It's not the cigs that cost that much. It's all the sin-taxes put one them that make them that expensive. Tobacco is relatively cheap.

Re:Scourge? (1)

jeffmeden (135043) | more than 3 years ago | (#34516138)

In some parts of the country, cigs go for eight bucks A PACK. Show me an "inspected and cared for" tomato going for 8 bucks...

It's not the cigs that cost that much. It's all the sin-taxes put one them that make them that expensive. Tobacco is relatively cheap.

You are right that the taxes are high on cigs. But, when compared to tomatoes... no it's not cheap. Tobacco goes for around $1.50/lb on the US wholesale market depending on the variety, harvest, etc. Tomatoes go for around $.40/lb on the US wholesale market. Remember, tomatoes are 98% water...

Re:Scourge? (1, Informative)

iceaxe (18903) | more than 3 years ago | (#34516874)

In some parts of the country, cigs go for eight bucks A PACK. Show me an "inspected and cared for" tomato going for 8 bucks...

It's not the cigs that cost that much. It's all the sin-taxes put one them that make them that expensive. Tobacco is relatively cheap.

Actually, it's the health care and lost productivity costs that make them so expensive, both to the user and to society at large. The taxes are just a down payment.

Re:Scourge? (1)

guyminuslife (1349809) | more than 3 years ago | (#34515524)

Maybe more people eat tomatoes, but there's probably more money in tobacco.

Re:Scourge? (1)

KarrdeSW (996917) | more than 3 years ago | (#34515546)

That can be fixed, all we need is some Tomacco.

Re:Scourge? (1)

Mister Whirly (964219) | more than 3 years ago | (#34516554)

Tell me about it. But there's no law against selling kids tomacco. That little "m" is worth a lot of money to us -and to you.

Re:Scourge? (5, Informative)

benjamindees (441808) | more than 3 years ago | (#34515262)

Sorry, I don't consider a virus that primarily damages tobacco plants to be a scourge.

It affects all nightshades, including tomatoes, peppers and eggplant.

Re:Scourge? (4, Funny)

DoofusOfDeath (636671) | more than 3 years ago | (#34515294)

It affects all nightshades, including tomatoes, peppers and eggplant.

I hate eggplant even more than I hate lunh cancer!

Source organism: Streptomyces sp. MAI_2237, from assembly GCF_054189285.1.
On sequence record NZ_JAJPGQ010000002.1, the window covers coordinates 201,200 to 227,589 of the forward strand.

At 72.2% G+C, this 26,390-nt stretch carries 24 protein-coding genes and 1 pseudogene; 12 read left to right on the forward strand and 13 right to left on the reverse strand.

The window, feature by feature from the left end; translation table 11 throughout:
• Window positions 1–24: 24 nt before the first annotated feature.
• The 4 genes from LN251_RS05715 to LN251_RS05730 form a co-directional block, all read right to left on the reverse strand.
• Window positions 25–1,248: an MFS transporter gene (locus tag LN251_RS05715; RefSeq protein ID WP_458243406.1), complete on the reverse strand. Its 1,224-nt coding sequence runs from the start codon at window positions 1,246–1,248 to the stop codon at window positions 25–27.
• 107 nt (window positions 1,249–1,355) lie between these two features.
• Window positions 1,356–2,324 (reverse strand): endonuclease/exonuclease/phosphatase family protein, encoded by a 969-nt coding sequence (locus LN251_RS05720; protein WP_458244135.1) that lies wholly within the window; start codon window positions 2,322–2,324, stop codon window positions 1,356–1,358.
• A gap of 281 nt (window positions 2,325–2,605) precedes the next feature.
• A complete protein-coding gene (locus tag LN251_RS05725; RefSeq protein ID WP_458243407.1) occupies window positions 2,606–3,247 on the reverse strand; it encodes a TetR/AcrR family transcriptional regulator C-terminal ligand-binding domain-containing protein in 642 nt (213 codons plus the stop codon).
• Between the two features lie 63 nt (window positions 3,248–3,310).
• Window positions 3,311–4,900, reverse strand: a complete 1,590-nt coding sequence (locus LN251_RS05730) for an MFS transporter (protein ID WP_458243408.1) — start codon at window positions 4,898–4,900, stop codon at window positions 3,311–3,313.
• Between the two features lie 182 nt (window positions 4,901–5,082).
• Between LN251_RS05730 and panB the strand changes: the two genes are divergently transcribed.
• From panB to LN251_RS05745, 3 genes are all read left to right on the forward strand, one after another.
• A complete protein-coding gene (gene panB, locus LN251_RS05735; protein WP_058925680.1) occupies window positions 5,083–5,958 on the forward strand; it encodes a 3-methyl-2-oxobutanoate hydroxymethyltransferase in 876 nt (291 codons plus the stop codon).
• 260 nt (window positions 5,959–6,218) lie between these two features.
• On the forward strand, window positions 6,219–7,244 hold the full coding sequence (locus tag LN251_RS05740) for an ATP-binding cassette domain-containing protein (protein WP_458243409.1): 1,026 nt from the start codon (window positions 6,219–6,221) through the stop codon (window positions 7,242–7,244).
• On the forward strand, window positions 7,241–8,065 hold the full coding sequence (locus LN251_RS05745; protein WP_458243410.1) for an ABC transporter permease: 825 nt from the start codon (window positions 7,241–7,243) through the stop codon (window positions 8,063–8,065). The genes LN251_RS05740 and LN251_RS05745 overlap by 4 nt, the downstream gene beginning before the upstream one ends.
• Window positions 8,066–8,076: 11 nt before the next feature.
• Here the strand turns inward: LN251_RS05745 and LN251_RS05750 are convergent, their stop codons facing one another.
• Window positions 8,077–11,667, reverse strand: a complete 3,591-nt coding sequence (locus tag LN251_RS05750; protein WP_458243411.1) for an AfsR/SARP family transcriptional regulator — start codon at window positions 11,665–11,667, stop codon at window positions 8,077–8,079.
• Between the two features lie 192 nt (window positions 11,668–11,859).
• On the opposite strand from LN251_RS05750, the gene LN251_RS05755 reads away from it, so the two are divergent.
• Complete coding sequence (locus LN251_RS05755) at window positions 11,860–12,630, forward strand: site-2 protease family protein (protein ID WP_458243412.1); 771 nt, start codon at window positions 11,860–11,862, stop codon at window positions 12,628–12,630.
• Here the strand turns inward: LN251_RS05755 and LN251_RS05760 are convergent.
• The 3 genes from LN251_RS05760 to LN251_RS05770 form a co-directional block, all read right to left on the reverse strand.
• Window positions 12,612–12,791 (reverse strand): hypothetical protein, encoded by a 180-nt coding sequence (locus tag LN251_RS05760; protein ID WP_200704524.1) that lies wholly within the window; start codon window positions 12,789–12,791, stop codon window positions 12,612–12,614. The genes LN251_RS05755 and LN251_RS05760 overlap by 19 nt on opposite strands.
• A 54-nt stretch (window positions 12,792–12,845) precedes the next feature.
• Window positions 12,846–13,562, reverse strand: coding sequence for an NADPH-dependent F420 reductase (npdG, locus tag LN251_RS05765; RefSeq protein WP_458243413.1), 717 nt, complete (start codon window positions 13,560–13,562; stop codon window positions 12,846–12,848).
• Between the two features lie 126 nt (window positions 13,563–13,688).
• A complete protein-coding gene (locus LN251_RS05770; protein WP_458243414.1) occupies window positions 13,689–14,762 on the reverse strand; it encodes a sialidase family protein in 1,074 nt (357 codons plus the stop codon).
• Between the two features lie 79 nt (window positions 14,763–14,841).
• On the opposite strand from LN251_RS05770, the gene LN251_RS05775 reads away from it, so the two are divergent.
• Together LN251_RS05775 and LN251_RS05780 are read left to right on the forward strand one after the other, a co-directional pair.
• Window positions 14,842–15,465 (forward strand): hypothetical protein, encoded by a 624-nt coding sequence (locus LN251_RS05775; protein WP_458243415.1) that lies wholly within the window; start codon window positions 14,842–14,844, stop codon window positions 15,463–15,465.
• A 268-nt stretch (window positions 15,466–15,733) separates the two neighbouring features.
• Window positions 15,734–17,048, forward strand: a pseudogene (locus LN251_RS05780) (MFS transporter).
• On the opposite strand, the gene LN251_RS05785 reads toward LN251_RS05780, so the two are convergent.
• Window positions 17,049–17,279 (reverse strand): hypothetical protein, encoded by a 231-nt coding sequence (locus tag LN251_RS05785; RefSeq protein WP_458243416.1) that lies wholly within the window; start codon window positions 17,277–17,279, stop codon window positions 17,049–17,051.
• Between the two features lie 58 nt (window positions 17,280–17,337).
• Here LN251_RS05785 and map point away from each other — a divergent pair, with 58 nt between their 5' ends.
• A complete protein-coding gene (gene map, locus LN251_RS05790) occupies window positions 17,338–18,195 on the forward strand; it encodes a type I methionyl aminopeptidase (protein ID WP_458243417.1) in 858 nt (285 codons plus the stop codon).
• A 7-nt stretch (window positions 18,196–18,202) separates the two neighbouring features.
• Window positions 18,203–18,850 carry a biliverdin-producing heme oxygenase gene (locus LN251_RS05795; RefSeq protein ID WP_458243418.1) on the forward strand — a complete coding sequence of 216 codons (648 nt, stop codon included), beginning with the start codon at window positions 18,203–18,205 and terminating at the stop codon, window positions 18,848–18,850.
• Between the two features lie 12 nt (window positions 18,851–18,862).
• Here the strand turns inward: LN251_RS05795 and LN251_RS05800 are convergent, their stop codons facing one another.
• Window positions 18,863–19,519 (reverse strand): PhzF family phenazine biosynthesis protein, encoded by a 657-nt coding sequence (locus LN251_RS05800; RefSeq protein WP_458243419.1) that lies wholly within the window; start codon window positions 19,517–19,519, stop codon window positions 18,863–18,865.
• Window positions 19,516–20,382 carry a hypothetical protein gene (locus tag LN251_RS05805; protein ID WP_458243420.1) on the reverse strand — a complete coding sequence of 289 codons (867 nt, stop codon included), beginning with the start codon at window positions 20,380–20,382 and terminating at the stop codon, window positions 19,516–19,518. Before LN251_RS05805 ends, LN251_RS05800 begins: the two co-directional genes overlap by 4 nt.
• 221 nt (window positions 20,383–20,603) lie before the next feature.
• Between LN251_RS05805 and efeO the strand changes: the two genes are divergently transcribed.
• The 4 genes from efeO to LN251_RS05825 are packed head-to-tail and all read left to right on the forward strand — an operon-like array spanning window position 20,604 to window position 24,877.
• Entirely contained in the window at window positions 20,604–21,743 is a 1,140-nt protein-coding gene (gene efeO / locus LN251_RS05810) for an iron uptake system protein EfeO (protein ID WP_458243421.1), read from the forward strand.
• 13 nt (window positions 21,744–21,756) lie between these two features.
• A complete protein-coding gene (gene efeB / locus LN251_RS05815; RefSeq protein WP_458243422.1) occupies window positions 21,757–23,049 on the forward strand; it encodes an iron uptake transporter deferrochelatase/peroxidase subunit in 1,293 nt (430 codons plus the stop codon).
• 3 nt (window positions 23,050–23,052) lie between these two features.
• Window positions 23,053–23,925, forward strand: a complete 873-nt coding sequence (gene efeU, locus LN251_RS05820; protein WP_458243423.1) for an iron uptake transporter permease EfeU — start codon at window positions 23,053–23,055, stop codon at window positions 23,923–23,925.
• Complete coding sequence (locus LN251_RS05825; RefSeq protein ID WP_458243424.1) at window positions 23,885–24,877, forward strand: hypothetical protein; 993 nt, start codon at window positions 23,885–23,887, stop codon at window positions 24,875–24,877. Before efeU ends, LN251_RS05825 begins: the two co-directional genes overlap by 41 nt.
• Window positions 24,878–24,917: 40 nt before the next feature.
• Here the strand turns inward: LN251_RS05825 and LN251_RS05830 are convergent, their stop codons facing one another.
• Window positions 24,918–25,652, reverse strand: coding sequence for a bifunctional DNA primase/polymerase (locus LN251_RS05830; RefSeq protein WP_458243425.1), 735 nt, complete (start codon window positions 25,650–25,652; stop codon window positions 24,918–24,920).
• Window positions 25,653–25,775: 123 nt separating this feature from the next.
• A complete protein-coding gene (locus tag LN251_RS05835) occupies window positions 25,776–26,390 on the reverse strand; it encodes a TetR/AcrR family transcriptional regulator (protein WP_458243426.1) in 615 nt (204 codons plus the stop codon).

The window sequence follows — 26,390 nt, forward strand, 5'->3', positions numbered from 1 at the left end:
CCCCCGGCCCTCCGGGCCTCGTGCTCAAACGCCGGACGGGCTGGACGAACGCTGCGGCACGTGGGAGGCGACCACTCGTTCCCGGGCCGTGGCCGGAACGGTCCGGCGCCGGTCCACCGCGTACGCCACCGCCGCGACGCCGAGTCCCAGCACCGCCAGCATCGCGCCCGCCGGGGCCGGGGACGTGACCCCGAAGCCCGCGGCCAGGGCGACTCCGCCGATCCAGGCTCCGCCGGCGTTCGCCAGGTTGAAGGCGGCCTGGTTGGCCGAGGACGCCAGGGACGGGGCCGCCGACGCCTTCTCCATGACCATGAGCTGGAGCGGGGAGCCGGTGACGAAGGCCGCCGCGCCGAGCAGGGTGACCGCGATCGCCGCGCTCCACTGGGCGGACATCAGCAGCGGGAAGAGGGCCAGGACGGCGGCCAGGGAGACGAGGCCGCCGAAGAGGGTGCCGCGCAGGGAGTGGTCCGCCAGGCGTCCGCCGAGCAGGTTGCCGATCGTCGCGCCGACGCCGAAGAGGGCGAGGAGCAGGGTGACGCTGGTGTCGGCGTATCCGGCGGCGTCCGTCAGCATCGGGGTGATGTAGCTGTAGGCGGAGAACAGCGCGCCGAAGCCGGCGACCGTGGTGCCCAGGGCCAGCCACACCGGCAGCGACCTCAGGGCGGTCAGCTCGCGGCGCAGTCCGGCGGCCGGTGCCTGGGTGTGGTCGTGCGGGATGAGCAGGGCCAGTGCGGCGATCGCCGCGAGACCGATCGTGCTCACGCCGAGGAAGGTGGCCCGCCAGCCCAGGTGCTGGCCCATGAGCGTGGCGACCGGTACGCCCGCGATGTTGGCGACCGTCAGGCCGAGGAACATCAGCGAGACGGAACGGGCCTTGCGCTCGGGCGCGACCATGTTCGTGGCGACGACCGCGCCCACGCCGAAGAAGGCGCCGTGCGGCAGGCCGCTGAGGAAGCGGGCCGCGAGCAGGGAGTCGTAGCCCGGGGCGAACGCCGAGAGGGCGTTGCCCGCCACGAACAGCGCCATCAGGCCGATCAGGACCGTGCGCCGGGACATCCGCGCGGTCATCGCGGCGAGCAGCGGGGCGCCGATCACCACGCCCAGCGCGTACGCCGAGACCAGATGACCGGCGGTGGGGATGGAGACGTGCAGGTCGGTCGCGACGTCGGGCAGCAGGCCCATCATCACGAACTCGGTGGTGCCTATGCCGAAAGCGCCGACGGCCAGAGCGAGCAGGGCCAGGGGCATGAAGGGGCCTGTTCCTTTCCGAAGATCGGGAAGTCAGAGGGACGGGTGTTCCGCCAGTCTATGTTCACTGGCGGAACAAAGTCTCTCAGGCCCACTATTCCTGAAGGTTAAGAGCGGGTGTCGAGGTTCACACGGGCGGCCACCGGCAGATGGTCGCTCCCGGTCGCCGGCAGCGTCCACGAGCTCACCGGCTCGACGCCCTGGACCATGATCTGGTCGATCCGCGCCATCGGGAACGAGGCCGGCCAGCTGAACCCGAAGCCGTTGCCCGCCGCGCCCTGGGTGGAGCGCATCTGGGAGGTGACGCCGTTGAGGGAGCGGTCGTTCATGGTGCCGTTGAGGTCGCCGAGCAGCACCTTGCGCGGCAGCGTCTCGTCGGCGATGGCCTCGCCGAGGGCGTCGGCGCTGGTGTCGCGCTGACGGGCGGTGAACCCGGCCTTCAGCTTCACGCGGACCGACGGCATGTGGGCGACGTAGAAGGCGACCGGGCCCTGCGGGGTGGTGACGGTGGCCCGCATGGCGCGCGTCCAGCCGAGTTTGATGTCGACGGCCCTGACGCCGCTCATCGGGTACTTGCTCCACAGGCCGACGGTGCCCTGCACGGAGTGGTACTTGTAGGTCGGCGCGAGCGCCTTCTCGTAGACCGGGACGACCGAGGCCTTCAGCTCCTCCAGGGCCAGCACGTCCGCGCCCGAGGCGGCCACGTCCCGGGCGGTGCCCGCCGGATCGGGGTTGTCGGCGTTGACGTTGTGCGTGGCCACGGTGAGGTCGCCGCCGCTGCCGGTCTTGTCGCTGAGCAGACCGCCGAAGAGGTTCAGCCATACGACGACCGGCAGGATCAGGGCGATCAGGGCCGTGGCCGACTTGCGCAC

So the virus is still 2/4 in my book. Still not a scourge.

Re:Scourge? (1)

bluefoxlucid (723572) | more than 3 years ago | (#34515368)

Eggplants are fun to throw at people!

Re:Scourge? (3, Interesting)

Nadaka (224565) | more than 3 years ago | (#34515448)

I used to hate eggplants too bacause I always was served goopy overbaked eggplant.
But then I discovered that they are best prepared sliced, battered and fried. Delicious.

Re:Scourge? (3, Interesting)

metamechanical (545566) | more than 3 years ago | (#34515610)

Balderdash! The key to preparing eggplant is the following two steps:

1) Slice the eggplant into ~ 1.5 cm - 2 cm slices. Salt one side of each slice. Reassemble eggplant, wrapping with cling wrap to hold it together. Let it rest for ~30 minutes until all the bitter juices leech out, and then wipe each slice dry.

2) Roast or grill eggplant for a couple minutes, until it looks like it has started cooking.

Then, do whatever you want with it.

Also, it helps to know that the eggplant has "male" and "female" fruit, and that the female fruit has a more bitter flavor.

Re:Scourge? (1)

clone52431 (1805862) | more than 3 years ago | (#34515906)

Also, it helps to know that the eggplant has "male" and "female" fruit, and that the female fruit has a more bitter flavor.

Ok, I’ll bite... someone had to ask. We’re all wanting to know how you tell them apart.

Re:Scourge? (0)

Anonymous Coward | more than 3 years ago | (#34516408)

He just told you. By the more bitter flavor.

Re:Scourge? (1)

2names (531755) | more than 3 years ago | (#34516422)

It's easy. When you walk into the eggplant patch, the female eggplants will all point at you, laugh, and say, "I can't believe you wore *that* to the garden."

Re:Scourge? (0)

Anonymous Coward | more than 3 years ago | (#34517042)

Look under the skirt.

Actually, its usually save to just check that they have a skirt, egg plants don't tend to transvestism much.

Re:Scourge? (0)

Anonymous Coward | more than 3 years ago | (#34516078)

So, like, does eating the male fruit make you gay?

Re:Scourge? (3, Funny)

camperdave (969942) | more than 3 years ago | (#34515632)

I used to hate eggplants too bacause I always was served goopy overbaked eggplant. But then I discovered that they are best prepared sliced, battered and fried. Delicious.

So what does that prove. *EVERYTHING* is best prepared sliced, battered, and fried: Cheese, Mars Bars, cardboard, you name it.

Re:Scourge? (1)

TheLink (130905) | more than 3 years ago | (#34516072)

I prefer them in curry. There are many curry recipes with eggplants as ingredients.

Then there's moussaka, which is goopy baked eggplant, but usually with some minced meat in it :). Some versions are similar to lasagna.

Re:Scourge? (1)

Anarki2004 (1652007) | more than 3 years ago | (#34516266)

My family regularly makes eggplant parmesan. Basically it is chicken parm with eggplant instead of chicken. Everybody loves it.

Re:Scourge? (0)

Anonymous Coward | more than 3 years ago | (#34515592)

I hate eggplant even more than I hate lunh cancer!

Racist troll?

Re:Scourge? (1)

andymadigan (792996) | more than 3 years ago | (#34515682)

How could you list "all nightshades" and not include potatoes? Does it affect them?

Re:Scourge? (0)

Anonymous Coward | more than 3 years ago | (#34516952)

Yes it does.

And it's not just nightshades, it also infects hops and weed.